The speculation is not purely without merit. On March 23, 2020, Reuters reported on an attack conducted against the World Health Organisation (WHO) which has been linked to DarkHotel. Alexander Urbelis, a cybersecurity expert and attorney with the New York-based Blackstone Law Group, informed Reuter’s journalists of the attack. Urbelis discovered suspicious activity around March 13, when a group of hackers he’d been following activated a malicious site mimicking the WHO’s internal email system. While officials for the WHO admitted that a potential attack did take place they did not attempt to identify the culprits. Urbelis, however, believes that the attack was conducted by BlackHotel.
Further proof lies in the tactics employed by the group. In the past, they have exhibited a fondness for exploiting zero-day flaws. In a report published last month, Google revealed that DarkHotel used up to five zero-day flaws in campaigns conducted in 2019. The group exploited flaws found in Internet Explorer, Chrome, and Windows with phishing emails that carried malicious attachments or links to malicious sites. The group has been known to use flaws in conjunction with watering hole attacks, namely using links to malicious sites under the group’s control, to better carry out the group’s objectives. In the report Google declined to point the finger at who was responsible, but speaking to Wired Kaspersky was of the opinion it was indeed DarkHotel who was responsible for the multiple campaigns documented in the Google report. The article then went on to state,
“Within hours of Google linking the zero-day vulnerabilities to attacks targeting North Koreans, Kaspersky was able to match two of the vulnerabilities—one in Windows, one in Internet Explorer—with those it has specifically tied to DarkHotel. The security firm had previously seen those bugs exploited to plant known DarkHotel malware on their customers’ computers. (Those DarkHotel-linked attacks occurred before Microsoft patched its flaws, Kaspersky says, suggesting that DarkHotel wasn’t merely reusing another group’s vulnerabilities.) Since Google attributed all five zero-days to a single hacker group, “it’s quite likely that all of them are related to DarkHotel,” says Costin Raiu, the head of Kaspersky’s Global Research & Analysis Team…Raiu points out that DarkHotel has a long history of hacking North Korean and Chinese victims, with a focus on espionage. “They’re interested in getting information such as documents, emails, pretty much any bit of data they can from these targets,” he adds. Raiu declined to speculate on what country’s government might be behind the group. But DarkHotel is widely suspected of working on behalf of the South Korean government, and the Council on Foreign Relations names DarkHotel’s suspected state sponsor as the Republic of Korea.”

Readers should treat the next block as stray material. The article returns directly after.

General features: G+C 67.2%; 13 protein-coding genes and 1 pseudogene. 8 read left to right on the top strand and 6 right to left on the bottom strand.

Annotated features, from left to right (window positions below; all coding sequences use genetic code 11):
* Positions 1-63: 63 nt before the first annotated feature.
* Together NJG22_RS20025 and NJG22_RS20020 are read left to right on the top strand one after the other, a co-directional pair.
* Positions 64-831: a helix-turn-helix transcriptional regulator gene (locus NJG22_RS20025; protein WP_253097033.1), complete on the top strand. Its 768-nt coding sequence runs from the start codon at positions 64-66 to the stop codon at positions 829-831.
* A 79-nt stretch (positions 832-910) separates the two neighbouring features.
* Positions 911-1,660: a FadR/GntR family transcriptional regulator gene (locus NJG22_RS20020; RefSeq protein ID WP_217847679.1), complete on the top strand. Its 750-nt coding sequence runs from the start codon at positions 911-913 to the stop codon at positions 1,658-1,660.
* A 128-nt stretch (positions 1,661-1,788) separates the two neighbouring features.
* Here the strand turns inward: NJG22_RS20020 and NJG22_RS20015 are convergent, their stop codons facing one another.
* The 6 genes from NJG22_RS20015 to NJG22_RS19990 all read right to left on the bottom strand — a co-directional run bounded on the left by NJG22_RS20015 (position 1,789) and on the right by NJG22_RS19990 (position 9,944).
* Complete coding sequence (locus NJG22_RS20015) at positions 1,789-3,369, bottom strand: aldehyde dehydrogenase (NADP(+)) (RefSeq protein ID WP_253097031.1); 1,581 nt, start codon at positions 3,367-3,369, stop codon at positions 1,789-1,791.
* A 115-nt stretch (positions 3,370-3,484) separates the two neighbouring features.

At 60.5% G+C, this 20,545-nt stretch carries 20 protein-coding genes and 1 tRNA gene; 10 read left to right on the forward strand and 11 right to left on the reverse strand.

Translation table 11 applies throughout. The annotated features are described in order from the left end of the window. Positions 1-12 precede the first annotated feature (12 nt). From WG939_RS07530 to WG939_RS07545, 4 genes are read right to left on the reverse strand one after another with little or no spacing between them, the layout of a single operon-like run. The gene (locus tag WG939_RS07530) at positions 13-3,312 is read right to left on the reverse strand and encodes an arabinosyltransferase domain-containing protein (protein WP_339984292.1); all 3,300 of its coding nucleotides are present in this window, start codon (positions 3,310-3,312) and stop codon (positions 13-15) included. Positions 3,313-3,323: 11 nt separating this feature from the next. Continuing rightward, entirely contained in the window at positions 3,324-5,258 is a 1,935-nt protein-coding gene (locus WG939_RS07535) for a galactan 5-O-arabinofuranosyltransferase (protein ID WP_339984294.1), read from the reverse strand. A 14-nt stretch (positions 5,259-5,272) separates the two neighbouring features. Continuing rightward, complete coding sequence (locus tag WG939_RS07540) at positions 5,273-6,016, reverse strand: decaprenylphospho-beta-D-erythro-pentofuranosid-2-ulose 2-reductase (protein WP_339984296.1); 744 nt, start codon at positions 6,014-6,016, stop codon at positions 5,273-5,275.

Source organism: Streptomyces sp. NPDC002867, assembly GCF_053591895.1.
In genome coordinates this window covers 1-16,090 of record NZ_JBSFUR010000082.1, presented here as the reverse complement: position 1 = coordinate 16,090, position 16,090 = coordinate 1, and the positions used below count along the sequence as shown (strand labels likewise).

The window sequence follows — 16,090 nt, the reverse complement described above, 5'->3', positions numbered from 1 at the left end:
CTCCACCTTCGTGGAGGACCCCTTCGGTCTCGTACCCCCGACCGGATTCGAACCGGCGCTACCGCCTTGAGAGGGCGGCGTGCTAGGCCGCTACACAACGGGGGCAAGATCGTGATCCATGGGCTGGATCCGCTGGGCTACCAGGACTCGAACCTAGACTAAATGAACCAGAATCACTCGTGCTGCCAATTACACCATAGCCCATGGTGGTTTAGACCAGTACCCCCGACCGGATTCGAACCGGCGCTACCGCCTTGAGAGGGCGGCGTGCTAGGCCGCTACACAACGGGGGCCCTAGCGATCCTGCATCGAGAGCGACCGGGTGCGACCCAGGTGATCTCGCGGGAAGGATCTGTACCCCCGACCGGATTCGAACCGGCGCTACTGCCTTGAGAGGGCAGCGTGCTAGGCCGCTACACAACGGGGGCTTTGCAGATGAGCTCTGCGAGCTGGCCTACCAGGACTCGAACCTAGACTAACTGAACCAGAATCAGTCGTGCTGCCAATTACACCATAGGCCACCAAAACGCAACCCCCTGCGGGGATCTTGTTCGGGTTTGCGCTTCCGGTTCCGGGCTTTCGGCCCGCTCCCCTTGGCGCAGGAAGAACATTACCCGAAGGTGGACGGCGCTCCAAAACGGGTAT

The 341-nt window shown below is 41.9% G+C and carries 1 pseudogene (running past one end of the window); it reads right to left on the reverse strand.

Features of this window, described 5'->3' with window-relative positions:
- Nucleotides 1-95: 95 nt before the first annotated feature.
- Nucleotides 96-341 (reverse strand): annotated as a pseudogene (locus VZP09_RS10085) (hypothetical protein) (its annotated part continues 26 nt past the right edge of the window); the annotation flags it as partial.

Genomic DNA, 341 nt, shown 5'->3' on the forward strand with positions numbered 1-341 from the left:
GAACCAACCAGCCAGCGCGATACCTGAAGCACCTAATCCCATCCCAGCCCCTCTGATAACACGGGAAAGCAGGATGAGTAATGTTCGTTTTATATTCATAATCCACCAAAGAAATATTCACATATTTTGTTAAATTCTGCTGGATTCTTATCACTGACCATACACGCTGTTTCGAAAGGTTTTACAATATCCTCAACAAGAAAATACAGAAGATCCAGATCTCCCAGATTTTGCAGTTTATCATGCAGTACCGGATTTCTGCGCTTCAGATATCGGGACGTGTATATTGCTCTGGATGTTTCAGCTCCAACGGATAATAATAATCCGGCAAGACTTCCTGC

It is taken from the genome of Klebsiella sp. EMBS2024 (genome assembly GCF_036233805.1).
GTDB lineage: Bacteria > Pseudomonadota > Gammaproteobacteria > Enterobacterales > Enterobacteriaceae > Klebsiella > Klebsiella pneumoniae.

DarkHotel attacks were again detected earlier this year which leveraged zero-days found in both Firefox and Internet Explorer. In these campaigns, targets were found in China and Japan. The actual deployment of zero-days is beyond the scope of many hackers as it often requires code built from the ground up, hackers reliant on malware from underground forums will only be able to access such code when leaked. For most state-sponsored groups, the last thing they need is there code and resources leaked as this could make it easier for organizations to defend against in the future.
VPN Patches Available
It is important to note that there are patches available with more to be released imminently. Sangfor made the announcement via a WeChat post. Further, the company also plans to release a script to detect if hackers have compromised VPN servers, and a second tool to removes files deployed by DarkHotel. Qihoo 360 has also provided a list of mitigations to further prevent other organizations from falling victim. They recommend that:
- The administrator should refer to the manufacturer’s guidance to update their VPN server system to the latest version and install security patches.
- Restrict access to the VPN server’s 4430 management console port from any external network or untrusted IP to block attacks against the VPN server.
- Strengthen the account protection by using strong passwords with a higher security level to prevent the administrator’s password from brute cracking.
- VPN users should avoid using EasyConnect to connect to untrusted VPN servers.
- VPN users are recommended to use 360SecurityGuard to fully scan all disks and enable real-time protection against attacks of this vulnerability.